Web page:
Learning Joy and Resilience Through Kindergartners
You are here
Introduction to the Article | Barbara Henderson, Voices Editor
This narrative essay by kindergarten teacher Larissa Hsia-Wong captures many elements of the difficult year-and-half we have all weathered. Her kindergartners, whose normal curriculum would revolve around play and physical interaction with each other and with shared objects, are instead trapped in boxes marked by painter’s tape and pushed ever more strongly to engage in academic-looking tasks that they work on in relative isolation. She reflects on how despite the virus, she sought to make spring 2021 a normal semester for the children, full of joy and playfulness, as they gathered together physically once again. At the same time, the heart of her story addresses the racial reckoning our nation and our local communities are facing.
About the Author
Barbara Henderson, PhD, is the director of the Doctoral Program in Educational Leadership at San Francisco State University and professor in elementary education with an early childhood specialization. Her research expertise is in practitioner and teacher research. She is one of the founding editors of Voices of Practitioners. [email protected]
“Hi, Love Bug. What are you working on today?” I asked one of my kindergarten children during our writing workshop block on poetry. It was a foggy spring morning in San Francisco, and the open windows in our classroom brought in a chilly breeze that along with our classroom fans and COVID-19-compliant air purifier had us all bundled up in coats and beanies.
My student was sprawled out on the floor under her individual desk. She was lying on her tummy, her feet kicked up behind her, drawing as she propped herself up on her elbows. Her writing workshop folder was at her side, and scattered around her were colored markers threatening to roll beyond the blue painter’s tape that marked her COVID-19 safe-learning zone. In front of her was a piece of paper covered with the lightning bolts and raindrops she was drawing.
As I knelt down on the floor next to her, she tapped the eraser end of her pencil on the cheek of her face mask (decorated with unicorns, her favorite animals). The straps had trapped a few strands of her brown, wavy hair. She turned her head toward me and said with a twinkle in her eye, “I’m writing a poem about justice!”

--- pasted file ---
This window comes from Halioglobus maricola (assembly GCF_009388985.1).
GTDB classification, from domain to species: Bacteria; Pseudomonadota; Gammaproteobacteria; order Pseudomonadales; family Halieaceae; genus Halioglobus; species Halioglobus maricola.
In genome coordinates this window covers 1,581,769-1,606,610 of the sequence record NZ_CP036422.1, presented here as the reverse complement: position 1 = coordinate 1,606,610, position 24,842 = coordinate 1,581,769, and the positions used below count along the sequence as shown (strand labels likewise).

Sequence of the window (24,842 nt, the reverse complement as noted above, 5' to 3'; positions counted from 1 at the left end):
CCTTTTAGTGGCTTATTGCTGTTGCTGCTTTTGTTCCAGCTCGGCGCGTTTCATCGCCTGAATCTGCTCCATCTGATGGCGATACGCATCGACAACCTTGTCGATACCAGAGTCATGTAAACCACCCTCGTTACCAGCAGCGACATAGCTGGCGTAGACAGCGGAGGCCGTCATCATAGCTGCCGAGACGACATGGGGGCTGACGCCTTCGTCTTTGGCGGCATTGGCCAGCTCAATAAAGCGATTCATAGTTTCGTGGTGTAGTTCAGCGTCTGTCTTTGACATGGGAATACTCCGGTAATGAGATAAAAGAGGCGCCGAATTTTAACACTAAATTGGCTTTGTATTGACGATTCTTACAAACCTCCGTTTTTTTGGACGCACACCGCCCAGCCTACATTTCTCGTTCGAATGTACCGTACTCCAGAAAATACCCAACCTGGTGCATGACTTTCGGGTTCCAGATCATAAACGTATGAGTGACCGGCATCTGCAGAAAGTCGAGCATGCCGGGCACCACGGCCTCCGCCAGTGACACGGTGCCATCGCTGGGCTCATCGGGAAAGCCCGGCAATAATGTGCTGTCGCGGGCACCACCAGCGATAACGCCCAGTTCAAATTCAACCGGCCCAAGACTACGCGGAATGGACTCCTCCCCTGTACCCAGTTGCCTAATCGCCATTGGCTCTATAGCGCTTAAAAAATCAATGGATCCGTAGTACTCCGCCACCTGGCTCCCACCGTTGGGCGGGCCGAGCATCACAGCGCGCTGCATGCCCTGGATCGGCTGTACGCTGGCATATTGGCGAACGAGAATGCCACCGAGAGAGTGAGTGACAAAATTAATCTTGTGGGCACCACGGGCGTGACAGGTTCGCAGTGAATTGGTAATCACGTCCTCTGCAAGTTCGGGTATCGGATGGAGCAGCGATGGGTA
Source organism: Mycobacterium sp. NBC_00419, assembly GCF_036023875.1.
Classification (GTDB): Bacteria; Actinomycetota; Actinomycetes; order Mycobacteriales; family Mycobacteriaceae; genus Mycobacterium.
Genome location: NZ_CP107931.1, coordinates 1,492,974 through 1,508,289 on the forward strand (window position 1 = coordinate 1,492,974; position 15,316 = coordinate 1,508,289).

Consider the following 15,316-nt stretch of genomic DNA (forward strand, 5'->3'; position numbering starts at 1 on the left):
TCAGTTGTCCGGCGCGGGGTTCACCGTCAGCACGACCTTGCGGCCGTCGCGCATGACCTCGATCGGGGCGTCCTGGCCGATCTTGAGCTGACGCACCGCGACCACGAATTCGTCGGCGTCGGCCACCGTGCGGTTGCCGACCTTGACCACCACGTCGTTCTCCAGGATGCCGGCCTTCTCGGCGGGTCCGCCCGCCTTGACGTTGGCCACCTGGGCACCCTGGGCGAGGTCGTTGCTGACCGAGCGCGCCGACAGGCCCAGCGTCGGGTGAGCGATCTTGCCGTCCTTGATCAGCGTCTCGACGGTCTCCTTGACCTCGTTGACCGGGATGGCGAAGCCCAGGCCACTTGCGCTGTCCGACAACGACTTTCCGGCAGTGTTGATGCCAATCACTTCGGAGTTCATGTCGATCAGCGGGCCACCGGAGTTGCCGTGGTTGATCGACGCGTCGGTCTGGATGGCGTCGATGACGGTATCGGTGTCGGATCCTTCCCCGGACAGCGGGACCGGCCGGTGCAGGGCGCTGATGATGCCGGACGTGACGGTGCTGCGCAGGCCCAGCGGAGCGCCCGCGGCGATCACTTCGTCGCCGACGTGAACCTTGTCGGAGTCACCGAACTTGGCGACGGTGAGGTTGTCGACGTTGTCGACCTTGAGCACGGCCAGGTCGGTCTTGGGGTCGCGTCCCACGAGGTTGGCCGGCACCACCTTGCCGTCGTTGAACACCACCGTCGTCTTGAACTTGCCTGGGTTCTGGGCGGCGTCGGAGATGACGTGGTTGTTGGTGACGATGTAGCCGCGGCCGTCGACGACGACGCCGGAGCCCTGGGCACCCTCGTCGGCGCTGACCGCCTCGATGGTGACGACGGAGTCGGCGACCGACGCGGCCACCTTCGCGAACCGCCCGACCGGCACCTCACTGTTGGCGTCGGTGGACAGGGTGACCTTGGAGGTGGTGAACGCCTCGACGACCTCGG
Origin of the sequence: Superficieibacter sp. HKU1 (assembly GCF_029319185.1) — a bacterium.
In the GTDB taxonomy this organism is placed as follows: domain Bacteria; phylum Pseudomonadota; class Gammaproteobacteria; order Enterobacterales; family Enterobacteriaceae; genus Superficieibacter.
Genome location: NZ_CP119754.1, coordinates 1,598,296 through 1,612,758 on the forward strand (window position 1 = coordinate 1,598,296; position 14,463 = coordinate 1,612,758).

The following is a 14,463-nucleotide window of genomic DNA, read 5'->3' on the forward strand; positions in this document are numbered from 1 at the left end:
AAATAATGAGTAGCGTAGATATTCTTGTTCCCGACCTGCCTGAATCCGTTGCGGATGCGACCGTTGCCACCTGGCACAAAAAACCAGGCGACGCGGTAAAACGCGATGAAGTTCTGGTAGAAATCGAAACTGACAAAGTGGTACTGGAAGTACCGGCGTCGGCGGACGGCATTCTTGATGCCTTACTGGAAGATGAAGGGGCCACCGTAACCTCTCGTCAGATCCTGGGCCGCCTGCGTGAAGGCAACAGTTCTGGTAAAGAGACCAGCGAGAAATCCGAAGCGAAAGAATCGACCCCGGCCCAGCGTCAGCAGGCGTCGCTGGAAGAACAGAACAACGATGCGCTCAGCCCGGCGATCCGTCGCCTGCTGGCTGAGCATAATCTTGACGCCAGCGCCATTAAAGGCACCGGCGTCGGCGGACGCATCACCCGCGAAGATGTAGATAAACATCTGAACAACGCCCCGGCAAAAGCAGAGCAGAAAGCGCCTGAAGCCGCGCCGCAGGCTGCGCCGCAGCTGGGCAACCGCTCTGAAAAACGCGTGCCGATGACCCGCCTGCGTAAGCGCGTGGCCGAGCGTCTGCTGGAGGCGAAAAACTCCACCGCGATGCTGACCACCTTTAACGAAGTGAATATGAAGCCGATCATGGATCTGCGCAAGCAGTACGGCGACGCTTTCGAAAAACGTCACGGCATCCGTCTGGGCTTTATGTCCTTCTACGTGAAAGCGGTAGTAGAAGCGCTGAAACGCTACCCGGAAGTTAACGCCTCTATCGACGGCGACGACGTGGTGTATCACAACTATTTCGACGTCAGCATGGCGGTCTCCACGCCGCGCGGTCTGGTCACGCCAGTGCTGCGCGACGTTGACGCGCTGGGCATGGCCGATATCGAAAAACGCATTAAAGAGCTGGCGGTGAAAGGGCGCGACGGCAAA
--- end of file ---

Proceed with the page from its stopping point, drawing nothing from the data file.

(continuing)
“Ooh!” I exclaimed. My mind jumped into action as I silently started to prepare how to re-explain or redefine the complex concept we had been tackling throughout the year.
“Ya! I’m drawing what justice feels like, and you know what?” she asked, her eyes widening as she looked at me expectantly.
“What?” I replied, dutifully.
“It’s like when there’s a scary thunderstorm outside, and then you’re brave and decide to stand up and stop being afraid of it!” she said proudly. She returned to her drawing and began adding a few more raindrops around the lightning bolts.
At that moment, it was all I could do to keep from scooping her into my arms and hugging her. While my brain had gone into overdrive, preparing to jump in and stumble through a re-explanation of what justice means and connecting it to the Black Lives Matter movement and the rise in Asian American Pacific Islander (AAPI) hate we had recently discussed, my student once again proved to me that our children are profoundly aware and capable of so much when we adults stop projecting our fears and underestimating their understanding of the world.
Unfortunately, I couldn’t hug my student to show how moved by and proud of her I was. The numerous COVID-19 safety protocols our school adopted advised against that. The square marked by blue painter’s tape on the ground indicating her learning zone was a stark reminder of how much the COVID-19 pandemic had transformed our physical learning space and how these physical limitations affected how I felt I could teach. While I was grateful for the opportunity to teach in person, my heart broke every time I looked around at my children’s individual desks six feet apart from each another and when I had to offer an air-hug or air-high-five instead of a real one. When I thought about the toys and imaginative play materials packed up in boxes, the caution tape surrounding the play structure in our playground to prevent children from using it, and the absence of song and dance from our daily routines, I’d shake my head and mutter to myself, “This is not what kindergarten should be like. Where is the joy and magic?”
Teaching during a pandemic is far from magical. Amidst an uncertain background of ever-changing health guidelines, I found myself adopting a crisis mode of teaching and defaulting to a need to control everything. These feelings only intensified as we as a nation and society reckoned with a convergence of crises that challenged our collective and individual capacities to persist, care, empathize, listen, learn, and hope. From the Black Lives Matter protests sparked by the senseless murder of George Floyd to a turbulent and divisive election year to the rise in AAPI hate crimes, I felt my teacher soul and my personal soul drowning in an ever-deepening sea of unanswered questions. These ranged from the logistical (Should I sanitize the children’s hands before we line up for recess or when we get to the recess yard?) to the instructional (How can I teach the /th/ digraph without lowering my mask?) to the pedagogical (How can I modify our writing workshop mini lessons to be grounded in anti-racist pedagogy?) to the personal (Have I, as a Chinese American woman and educator, been complicit in my own erasure all these years?).